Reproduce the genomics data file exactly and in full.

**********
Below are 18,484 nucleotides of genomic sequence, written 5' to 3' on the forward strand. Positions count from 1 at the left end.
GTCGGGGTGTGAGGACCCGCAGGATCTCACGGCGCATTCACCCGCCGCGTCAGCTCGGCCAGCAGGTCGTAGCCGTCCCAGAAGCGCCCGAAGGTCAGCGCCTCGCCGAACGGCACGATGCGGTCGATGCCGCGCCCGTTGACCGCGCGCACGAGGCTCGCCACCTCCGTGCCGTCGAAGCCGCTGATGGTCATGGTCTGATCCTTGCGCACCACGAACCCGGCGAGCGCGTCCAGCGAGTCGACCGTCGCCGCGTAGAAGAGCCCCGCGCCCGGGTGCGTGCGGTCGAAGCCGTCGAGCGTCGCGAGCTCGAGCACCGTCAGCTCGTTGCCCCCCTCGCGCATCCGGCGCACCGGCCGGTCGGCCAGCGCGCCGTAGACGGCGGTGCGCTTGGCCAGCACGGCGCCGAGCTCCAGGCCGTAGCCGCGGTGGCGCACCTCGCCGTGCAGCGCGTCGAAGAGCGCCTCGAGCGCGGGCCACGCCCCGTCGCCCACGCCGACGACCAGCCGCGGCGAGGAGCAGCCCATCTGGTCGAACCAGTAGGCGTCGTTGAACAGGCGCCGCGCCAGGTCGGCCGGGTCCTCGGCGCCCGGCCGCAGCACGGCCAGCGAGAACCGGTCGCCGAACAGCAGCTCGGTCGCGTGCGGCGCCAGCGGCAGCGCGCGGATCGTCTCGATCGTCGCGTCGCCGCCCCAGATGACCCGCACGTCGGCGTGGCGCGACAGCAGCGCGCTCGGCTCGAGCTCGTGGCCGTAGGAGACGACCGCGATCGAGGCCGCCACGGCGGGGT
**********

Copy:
Below are 18,484 nucleotides of genomic sequence, written 5' to 3' on the forward strand. Positions count from 1 at the left end.
GTCGGGGTGTGAGGACCCGCAGGATCTCACGGCGCATTCACCCGCCGCGTCAGCTCGGCCAGCAGGTCGTAGCCGTCCCAGAAGCGCCCGAAGGTCAGCGCCTCGCCGAACGGCACGATGCGGTCGATGCCGCGCCCGTTGACCGCGCGCACGAGGCTCGCCACCTCCGTGCCGTCGAAGCCGCTGATGGTCATGGTCTGATCCTTGCGCACCACGAACCCGGCGAGCGCGTCCAGCGAGTCGACCGTCGCCGCGTAGAAGAGCCCCGCGCCCGGGTGCGTGCGGTCGAAGCCGTCGAGCGTCGCGAGCTCGAGCACCGTCAGCTCGTTGCCCCCCTCGCGCATCCGGCGCACCGGCCGGTCGGCCAGCGCGCCGTAGACGGCGGTGCGCTTGGCCAGCACGGCGCCGAGCTCCAGGCCGTAGCCGCGGTGGCGCACCTCGCCGTGCAGCGCGTCGAAGAGCGCCTCGAGCGCGGGCCACGCCCCGTCGCCCACGCCGACGACCAGCCGCGGCGAGGAGCAGCCCATCTGGTCGAACCAGTAGGCGTCGTTGAACAGGCGCCGCGCCAGGTCGGCCGGGTCCTCGGCGCCCGGCCGCAGCACGGCCAGCGAGAACCGGTCGCCGAACAGCAGCTCGGTCGCGTGCGGCGCCAGCGGCAGCGCGCGGATCGTCTCGATCGTCGCGTCGCCGCCCCAGATGACCCGCACGTCGGCGTGGCGCGACAGCAGCGCGCTCGGCTCGAGCTCGTGGCCGTAGGAGACGACCGCGATCGAGGCCGCCACGGCGGGGT